One of the very first posts I wrote for PartnerHope, called Understanding Betrayal Trauma discussed the way in which betrayal damages the sense of secure connection in a relationship, creating attachment trauma. Since we have already covered that topic, in this post, I want to examine the powerful yet ambivalent feelings that create what I call the ‘attachment dilemma’.
Having your sense of security and connection damaged or even wiped out by betrayal puts most partners in a place where they feel torn in two between both love and loathing for the person who betrayed them. This was certainly the case for me.
As with most relationships damaged by infidelity, the duplicity in my relationship created a major dilemma. Being betrayed by the person I loved and trusted more than anyone else put me on an emotional rack and pulled my emotions in opposite directions until I felt like I was being torn in two. The hurt and pain caused by the betrayal now lay side by side doing battle with my feelings of love and connection. This terrible conflict in my heart made me feel like a schizophrenic at a masked ball.
Part of me felt anger, fear, disgust, and loathing for my sexually addicted spouse. That part of me wanted nothing to do with him. I wanted him to go away and get fixed and only come back if and when he could be a decent partner. I wanted him to feel the same kind of pain he was causing me, to know what it felt like to be on the receiving end of his behaviors. I hated him, felt like I didn’t know him, couldn’t trust him, and didn’t understand him.
But then, darn it, there was the other part of me. This was the part that loved my spouse; most days I even liked him. This part of me was invested in the process of building a life with him. I had good memories with him. I had plans and hopes and dreams with him. He was the person I counted on for companionship, support, comfort, and help. Despite all that had happened, part of me still longed to feel connected and to receive comfort and support from him.
This was my attachment dilemma. The person who created the problem was also the person that I most wanted and needed to hear me when I talked, hold me when I cried, and validate my feelings. These two parts of me, living within the same heart and body and both extremely powerful, made me feel at war with myself.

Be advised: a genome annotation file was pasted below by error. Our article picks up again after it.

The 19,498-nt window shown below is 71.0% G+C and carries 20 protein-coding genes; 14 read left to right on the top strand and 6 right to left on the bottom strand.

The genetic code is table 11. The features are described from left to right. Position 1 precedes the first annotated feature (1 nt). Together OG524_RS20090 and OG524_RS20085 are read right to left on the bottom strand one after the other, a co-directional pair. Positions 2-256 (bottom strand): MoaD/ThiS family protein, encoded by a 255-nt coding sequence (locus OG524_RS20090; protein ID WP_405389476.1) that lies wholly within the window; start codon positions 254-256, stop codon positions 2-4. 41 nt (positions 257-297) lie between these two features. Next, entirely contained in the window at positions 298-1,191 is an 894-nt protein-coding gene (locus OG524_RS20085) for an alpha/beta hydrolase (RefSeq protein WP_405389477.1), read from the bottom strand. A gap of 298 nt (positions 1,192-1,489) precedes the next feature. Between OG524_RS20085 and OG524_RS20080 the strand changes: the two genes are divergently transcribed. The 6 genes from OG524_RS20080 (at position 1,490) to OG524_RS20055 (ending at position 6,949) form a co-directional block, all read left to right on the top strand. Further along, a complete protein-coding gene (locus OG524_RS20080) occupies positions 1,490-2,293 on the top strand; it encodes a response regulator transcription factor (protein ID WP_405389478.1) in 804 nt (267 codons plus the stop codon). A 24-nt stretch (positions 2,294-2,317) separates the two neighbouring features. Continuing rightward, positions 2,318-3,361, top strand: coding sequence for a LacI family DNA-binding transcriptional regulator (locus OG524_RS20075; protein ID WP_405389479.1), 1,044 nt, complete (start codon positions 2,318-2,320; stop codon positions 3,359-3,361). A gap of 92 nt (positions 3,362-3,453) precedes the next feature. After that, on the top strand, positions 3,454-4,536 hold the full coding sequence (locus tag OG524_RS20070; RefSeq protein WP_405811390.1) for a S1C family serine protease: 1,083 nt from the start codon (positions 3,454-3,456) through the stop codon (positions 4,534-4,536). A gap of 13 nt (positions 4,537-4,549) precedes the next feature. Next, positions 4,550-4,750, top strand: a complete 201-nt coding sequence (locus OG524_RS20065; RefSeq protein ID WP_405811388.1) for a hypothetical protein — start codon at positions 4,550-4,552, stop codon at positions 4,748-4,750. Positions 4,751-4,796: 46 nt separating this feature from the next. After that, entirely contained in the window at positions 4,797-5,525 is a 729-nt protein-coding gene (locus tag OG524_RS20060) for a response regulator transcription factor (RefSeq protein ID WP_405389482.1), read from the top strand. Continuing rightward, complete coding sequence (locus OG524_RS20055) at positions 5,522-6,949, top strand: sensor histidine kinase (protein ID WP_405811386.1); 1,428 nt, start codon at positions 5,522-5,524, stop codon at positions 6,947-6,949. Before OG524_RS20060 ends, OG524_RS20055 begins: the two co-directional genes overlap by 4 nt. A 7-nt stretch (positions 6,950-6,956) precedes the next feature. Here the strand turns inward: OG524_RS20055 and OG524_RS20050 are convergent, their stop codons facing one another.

If it is true, as Amir Levine writes, that “getting attached means that our brain becomes wired to seek the support of our partner by ensuring the partner’s psychological and physical proximity,”[i] then betrayal makes the very person we are drawn to for support simultaneously a source of danger and threat.
This dilemma is what can make your feelings and behavior unpredictable, chaotic, and confusing, even to yourself. While you are spitting mad and crying your head off, you also want your spouse to say something to soothe your pain and ease your distress. While you want him to move out of the house, you also want him to hold you while you wail at the top of your lungs. While you know he is lying, you also want to believe he is telling you the truth. While you never want him to touch you again, you also want the comfort and connection of making love.
If you are experiencing this type of attachment dilemma and the emotional rollercoaster ride that accompanies it, give yourself lots of time and space to feel your feelings. Both sets of emotions are true for you, and each need to be acknowledged and felt. Try to resist the urge to pick an emotional side and camp there, either staying only with your anger and resentment or only with your loving feelings. Try to understand and accept that all the feelings you have are true and need to be honored and felt, and it is okay that these feelings are opposites and contradictory. They are still true and need their turn. So, give yourself permission to feel it all, knowing that eventually your feelings will change and settle and the emotional rollercoaster will slow down.
[i] Levine, A. & Heller R. (2010). Attached: The New Science of Adult Attachment and How It Can Help You Find—and Keep—Love. Penguin.
About the Author:
Michelle D. Mays, LPC, CSAT-S is the Founder of PartnerHope.com and the Center for Relational Recovery, an outpatient treatment center located in Northern Virginia. She has helped hundreds of betrayed partners and sexually addicted clients transform their lives and relationships. Michelle is the author of The Aftermath of Betrayal and When It All Breaks Bad and leads the field in identifying and crafting effective treatment strategies for betrayed partners.
Braving Hope is a ground-breaking coaching intensive for betrayed partners around the world. Working with Michelle will help you to move out of the devastation of betrayal, relieve your trauma symptoms and reclaim your life.